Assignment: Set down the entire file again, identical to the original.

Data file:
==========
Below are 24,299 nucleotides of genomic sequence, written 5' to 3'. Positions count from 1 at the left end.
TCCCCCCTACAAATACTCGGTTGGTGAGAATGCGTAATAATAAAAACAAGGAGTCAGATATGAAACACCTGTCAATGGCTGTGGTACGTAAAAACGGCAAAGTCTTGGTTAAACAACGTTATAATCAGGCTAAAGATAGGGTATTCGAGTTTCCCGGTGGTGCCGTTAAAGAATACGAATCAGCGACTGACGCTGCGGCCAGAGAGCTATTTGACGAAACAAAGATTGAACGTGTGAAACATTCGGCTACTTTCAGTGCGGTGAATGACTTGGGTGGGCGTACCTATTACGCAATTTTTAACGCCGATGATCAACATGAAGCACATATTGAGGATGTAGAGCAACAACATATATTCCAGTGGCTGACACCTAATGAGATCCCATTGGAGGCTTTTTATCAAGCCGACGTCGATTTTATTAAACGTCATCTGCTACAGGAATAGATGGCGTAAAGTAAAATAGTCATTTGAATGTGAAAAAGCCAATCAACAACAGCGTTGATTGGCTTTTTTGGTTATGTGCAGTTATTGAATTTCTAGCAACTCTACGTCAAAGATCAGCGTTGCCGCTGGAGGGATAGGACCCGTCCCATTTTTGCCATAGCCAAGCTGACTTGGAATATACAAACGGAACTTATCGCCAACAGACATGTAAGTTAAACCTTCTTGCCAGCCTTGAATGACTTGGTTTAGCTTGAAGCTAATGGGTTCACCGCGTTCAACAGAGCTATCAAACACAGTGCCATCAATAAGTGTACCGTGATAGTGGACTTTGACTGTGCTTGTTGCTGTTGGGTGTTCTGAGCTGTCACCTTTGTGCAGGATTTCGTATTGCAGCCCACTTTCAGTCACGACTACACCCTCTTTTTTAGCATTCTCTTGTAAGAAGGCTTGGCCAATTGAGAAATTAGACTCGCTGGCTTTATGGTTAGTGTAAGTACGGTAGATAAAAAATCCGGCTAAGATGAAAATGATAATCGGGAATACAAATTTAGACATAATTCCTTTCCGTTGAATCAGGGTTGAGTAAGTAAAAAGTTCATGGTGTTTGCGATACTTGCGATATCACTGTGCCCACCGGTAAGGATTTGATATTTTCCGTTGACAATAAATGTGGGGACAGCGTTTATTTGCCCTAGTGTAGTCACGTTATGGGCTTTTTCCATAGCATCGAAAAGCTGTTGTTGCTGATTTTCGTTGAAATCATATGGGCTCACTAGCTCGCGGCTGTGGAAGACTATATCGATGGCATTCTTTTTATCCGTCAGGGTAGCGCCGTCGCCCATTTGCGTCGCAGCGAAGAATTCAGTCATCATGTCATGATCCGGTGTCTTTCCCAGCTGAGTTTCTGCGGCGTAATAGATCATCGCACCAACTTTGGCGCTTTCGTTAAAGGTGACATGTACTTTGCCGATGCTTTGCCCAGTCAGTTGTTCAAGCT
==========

Below are 24,299 nucleotides of genomic sequence, written 5' to 3'. Positions count from 1 at the left end.
TCCCCCCTACAAATACTCGGTTGGTGAGAATGCGTAATAATAAAAACAAGGAGTCAGATATGAAACACCTGTCAATGGCTGTGGTACGTAAAAACGGCAAAGTCTTGGTTAAACAACGTTATAATCAGGCTAAAGATAGGGTATTCGAGTTTCCCGGTGGTGCCGTTAAAGAATACGAATCAGCGACTGACGCTGCGGCCAGAGAGCTATTTGACGAAACAAAGATTGAACGTGTGAAACATTCGGCTACTTTCAGTGCGGTGAATGACTTGGGTGGGCGTACCTATTACGCAATTTTTAACGCCGATGATCAACATGAAGCACATATTGAGGATGTAGAGCAACAACATATATTCCAGTGGCTGACACCTAATGAGATCCCATTGGAGGCTTTTTATCAAGCCGACGTCGATTTTATTAAACGTCATCTGCTACAGGAATAGATGGCGTAAAGTAAAATAGTCATTTGAATGTGAAAAAGCCAATCAACAACAGCGTTGATTGGCTTTTTTGGTTATGTGCAGTTATTGAATTTCTAGCAACTCTACGTCAAAGATCAGCGTTGCCGCTGGAGGGATAGGACCCGTCCCATTTTTGCCATAGCCAAGCTGACTTGGAATATACAAACGGAACTTATCGCCAACAGACATGTAAGTTAAACCTTCTTGCCAGCCTTGAATGACTTGGTTTAGCTTGAAGCTAATGGGTTCACCGCGTTCAACAGAGCTATCAAACACAGTGCCATCAATAAGTGTACCGTGATAGTGGACTTTGACTGTGCTTGTTGCTGTTGGGTGTTCTGAGCTGTCACCTTTGTGCAGGATTTCGTATTGCAGCCCACTTTCAGTCACGACTACACCCTCTTTTTTAGCATTCTCTTGTAAGAAGGCTTGGCCAATTGAGAAATTAGACTCGCTGGCTTTATGGTTAGTGTAAGTACGGTAGATAAAAAATCCGGCTAAGATGAAAATGATAATCGGGAATACAAATTTAGACATAATTCCTTTCCGTTGAATCAGGGTTGAGTAAGTAAAAAGTTCATGGTGTTTGCGATACTTGCGATATCACTGTGCCCACCGGTAAGGATTTGATATTTTCCGTTGACAATAAATGTGGGGACAGCGTTTATTTGCCCTAGTGTAGTCACGTTATGGGCTTTTTCCATAGCATCGAAAAGCTGTTGTTGCTGATTTTCGTTGAAATCATATGGGCTCACTAGCTCGCGGCTGTGGAAGACTATATCGATGGCATTCTTTTTATCCGTCAGGGTAGCGCCGTCGCCCATTTGCGTCGCAGCGAAGAATTCAGTCATCATGTCATGATCCGGTGTCTTTCCCAGCTGAGTTTCTGCGGCGTAATAGATCATCGCACCAACTTTGGCGCTTTCGTTAAAGGTGACATGTACTTTGCCGATGCTTTGCCCAGTCAGTTGTTCAAGCT